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IBM challenges HP to virtual I/O blade duel

Open Fabric Manager enters arena

Application security programs and practises

IBM is releasing an I/O virtualization tool for its BladeCenters to compete against HP's Virtual Connect technology.

IBM's Open Fabric Manager, which is set to ship mid-December, helps tame the albatross of moving workloads across blade servers by abstracting the interaction of virtual and physical servers with storage boxes. It maps storage area network connections to the blade chassis instead of individual blades — letting admins skip the fun and joy of provisioning and reconfiguring their systems when moving workloads or replacing blades.

The software allows I/O virtualization across 100 BladeCenter chassis from a single console. That matches HP's numbers in Virtual Connect, which was expanded beyond one chassis earlier this month.

But IBM fancies it has jumped its competition by using technology compatible with switches from multiple vendors such as Brocade, Cisco, Emulex, NextXen and QLogic. IBM says HP's offering requires a proprietary switch to get things going.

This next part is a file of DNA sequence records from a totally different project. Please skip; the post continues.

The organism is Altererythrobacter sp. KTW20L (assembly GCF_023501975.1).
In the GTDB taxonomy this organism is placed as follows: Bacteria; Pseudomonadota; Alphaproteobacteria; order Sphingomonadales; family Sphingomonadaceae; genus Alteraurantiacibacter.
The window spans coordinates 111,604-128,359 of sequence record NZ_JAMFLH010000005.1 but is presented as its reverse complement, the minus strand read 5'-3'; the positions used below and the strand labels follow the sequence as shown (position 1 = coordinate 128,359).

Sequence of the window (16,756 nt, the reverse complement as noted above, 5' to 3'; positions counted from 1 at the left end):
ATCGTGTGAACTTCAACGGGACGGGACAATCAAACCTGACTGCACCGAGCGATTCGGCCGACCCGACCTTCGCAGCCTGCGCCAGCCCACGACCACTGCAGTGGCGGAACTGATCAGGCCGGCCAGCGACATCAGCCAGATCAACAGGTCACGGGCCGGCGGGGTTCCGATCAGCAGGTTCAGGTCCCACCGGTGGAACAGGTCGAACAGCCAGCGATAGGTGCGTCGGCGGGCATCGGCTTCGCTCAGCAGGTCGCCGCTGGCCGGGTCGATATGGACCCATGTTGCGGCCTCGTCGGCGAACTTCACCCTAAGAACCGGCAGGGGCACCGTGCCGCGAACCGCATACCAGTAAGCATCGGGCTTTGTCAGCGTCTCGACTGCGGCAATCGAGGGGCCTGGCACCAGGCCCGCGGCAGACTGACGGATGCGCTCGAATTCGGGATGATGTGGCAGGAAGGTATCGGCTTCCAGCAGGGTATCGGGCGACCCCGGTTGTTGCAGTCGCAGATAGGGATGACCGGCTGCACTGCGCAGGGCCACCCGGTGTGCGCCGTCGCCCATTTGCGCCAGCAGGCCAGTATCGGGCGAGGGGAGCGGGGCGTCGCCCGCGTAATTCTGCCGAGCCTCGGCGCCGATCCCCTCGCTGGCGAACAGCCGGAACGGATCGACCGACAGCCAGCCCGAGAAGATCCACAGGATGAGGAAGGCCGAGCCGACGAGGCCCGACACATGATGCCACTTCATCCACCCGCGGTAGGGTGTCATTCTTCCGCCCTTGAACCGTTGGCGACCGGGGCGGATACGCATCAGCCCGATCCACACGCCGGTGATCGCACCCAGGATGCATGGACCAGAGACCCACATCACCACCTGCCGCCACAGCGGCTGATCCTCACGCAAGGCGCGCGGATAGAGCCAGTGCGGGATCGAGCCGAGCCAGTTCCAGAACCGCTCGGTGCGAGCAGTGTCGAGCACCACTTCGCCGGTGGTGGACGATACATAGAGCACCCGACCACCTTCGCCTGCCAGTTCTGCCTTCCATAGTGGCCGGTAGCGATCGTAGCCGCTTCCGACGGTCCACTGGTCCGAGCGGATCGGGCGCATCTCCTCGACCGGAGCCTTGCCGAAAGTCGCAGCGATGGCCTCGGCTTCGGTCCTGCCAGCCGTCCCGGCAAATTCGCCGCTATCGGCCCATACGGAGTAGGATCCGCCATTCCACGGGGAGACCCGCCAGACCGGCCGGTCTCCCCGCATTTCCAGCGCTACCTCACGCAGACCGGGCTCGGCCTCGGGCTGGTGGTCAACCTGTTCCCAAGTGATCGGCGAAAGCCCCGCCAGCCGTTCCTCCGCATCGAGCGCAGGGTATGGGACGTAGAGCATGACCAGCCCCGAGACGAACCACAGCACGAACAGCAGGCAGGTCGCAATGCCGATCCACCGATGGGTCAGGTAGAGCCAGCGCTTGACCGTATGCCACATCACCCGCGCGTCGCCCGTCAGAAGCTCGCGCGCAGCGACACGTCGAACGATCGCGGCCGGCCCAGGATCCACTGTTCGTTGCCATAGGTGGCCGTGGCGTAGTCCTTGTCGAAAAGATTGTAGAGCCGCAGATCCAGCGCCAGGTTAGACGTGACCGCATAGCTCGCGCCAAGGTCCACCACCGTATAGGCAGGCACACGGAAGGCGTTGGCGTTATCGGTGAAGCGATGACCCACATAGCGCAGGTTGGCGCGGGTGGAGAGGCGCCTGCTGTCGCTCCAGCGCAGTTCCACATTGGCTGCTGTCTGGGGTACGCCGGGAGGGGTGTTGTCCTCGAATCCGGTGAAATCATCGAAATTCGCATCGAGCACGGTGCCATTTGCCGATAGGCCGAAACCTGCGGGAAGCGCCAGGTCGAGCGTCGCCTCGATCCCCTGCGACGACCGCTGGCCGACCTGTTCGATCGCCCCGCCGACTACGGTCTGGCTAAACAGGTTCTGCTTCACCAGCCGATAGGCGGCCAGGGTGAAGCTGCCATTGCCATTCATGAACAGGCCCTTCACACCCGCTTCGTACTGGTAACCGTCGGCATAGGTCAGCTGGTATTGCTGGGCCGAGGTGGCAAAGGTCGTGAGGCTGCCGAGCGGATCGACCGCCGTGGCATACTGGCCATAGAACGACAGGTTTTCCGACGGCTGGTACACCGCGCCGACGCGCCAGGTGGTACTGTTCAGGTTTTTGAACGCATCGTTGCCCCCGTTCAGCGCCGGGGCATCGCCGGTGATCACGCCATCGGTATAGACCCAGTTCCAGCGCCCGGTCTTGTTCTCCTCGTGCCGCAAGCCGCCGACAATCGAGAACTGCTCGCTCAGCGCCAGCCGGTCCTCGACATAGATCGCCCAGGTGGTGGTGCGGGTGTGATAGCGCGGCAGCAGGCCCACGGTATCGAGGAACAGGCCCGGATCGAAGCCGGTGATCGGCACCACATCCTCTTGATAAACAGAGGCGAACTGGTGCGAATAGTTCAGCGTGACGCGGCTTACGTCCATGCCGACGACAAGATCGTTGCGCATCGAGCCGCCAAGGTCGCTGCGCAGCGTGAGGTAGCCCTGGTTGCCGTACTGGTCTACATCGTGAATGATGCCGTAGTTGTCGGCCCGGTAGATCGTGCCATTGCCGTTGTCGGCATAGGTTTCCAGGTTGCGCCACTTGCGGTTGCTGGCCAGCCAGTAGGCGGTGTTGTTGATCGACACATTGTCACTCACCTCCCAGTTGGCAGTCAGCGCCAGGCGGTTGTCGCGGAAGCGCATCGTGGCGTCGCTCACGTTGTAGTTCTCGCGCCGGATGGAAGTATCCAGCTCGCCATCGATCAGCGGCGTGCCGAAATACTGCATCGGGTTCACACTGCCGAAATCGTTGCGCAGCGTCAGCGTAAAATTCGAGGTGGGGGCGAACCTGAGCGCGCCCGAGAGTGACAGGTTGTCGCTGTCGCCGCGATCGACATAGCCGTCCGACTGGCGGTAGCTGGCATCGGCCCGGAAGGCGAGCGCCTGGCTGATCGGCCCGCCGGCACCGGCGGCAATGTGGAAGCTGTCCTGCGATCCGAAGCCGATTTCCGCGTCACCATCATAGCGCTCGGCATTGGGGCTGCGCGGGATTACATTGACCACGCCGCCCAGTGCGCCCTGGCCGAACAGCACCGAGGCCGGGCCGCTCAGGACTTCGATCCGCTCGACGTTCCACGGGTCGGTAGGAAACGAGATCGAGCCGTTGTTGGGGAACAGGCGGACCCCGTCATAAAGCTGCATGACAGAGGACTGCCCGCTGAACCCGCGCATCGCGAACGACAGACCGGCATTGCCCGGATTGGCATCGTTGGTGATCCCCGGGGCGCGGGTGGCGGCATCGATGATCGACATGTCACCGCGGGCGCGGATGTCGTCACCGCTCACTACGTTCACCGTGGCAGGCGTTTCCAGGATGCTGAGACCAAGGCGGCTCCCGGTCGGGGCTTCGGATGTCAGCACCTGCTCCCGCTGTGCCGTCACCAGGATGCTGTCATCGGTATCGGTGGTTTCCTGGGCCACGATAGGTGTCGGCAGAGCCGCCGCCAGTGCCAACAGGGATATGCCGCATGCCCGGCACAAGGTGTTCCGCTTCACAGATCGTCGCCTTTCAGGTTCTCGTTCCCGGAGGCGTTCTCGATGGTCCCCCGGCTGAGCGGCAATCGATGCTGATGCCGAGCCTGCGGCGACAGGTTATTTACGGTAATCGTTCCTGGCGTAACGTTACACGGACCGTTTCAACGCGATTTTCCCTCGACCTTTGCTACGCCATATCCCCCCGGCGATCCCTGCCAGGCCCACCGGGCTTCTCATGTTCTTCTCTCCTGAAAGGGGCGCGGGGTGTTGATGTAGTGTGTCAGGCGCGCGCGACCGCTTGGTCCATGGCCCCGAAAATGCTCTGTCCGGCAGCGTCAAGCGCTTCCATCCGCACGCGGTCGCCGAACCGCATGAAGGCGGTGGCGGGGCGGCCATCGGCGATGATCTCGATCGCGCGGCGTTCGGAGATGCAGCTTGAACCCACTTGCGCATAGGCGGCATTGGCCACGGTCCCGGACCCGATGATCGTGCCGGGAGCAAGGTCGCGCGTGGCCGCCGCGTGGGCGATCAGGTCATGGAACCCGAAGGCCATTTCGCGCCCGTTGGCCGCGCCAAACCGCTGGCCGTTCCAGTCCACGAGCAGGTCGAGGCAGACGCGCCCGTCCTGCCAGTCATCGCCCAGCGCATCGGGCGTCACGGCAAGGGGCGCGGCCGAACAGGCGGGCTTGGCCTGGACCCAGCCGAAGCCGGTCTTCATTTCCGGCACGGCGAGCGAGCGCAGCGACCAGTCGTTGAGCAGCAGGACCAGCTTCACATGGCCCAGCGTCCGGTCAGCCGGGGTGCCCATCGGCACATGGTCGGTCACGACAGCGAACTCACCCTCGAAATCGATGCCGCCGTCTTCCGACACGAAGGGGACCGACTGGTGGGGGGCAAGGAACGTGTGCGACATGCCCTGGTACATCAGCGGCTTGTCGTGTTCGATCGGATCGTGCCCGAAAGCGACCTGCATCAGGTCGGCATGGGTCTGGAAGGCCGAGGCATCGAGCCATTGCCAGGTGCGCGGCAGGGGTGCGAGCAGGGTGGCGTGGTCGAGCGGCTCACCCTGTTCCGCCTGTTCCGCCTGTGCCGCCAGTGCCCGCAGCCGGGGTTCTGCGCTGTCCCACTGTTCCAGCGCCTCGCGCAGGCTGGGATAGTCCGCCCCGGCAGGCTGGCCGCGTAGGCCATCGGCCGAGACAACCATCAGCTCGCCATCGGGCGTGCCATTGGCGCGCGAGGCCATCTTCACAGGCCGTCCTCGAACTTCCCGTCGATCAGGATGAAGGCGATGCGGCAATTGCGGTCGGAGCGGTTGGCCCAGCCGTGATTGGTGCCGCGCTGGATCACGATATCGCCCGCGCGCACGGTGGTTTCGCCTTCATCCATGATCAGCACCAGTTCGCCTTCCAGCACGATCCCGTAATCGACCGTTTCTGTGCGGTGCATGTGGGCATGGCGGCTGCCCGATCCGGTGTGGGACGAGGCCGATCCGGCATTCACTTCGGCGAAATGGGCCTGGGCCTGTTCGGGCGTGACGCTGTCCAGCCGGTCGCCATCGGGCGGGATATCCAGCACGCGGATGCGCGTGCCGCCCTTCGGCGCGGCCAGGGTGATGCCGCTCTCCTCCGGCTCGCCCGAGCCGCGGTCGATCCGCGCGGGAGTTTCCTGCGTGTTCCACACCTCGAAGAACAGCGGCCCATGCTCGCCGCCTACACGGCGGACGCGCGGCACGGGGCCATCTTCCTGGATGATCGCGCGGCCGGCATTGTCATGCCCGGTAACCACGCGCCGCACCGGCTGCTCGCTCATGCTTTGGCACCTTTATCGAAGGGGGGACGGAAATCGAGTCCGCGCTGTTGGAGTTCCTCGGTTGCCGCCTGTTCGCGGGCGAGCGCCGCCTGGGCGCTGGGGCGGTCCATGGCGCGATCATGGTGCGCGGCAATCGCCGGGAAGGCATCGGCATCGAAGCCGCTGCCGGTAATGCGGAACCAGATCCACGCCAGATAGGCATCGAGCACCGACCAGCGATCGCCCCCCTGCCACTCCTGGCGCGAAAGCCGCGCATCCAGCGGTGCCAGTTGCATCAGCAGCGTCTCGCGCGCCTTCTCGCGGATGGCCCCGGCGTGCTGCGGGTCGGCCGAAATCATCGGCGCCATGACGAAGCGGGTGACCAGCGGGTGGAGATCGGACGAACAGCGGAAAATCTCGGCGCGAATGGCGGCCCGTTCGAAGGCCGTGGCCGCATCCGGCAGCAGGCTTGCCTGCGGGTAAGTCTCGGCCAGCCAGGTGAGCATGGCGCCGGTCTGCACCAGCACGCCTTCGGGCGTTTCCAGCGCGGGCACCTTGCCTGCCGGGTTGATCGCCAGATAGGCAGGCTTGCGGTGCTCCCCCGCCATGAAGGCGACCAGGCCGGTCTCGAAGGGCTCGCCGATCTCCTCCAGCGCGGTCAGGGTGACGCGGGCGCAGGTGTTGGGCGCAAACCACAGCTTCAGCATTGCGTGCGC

The more vendor neutral approach is shared by start-ups such as NextIO.

An advanced version of Open Fabric Manager will also be available that adds a failover function to the software. Workloads can be transfered from one blade to another in case of hardware failure.

IBM is vending Open Fabric Manager for $1,500 per chassis, or $2000 for the advanced version. HP's Virtual Connect starts at about $4,500 (pricing PDF warning).

HP and IBM remain the dominant players in the blade server market, eating up the vast majority of sales. ®

Update

HP has countered with a statement claiming Virtual Connect can attach to any industry standard Ethernet or NPIV enabled fibre channel switch. You can also see how HP says its offering stacks against Open Fabric manager here. (Scroll down to the chart on the bottom of the page.) ®

Eight steps to building an HP BladeSystem

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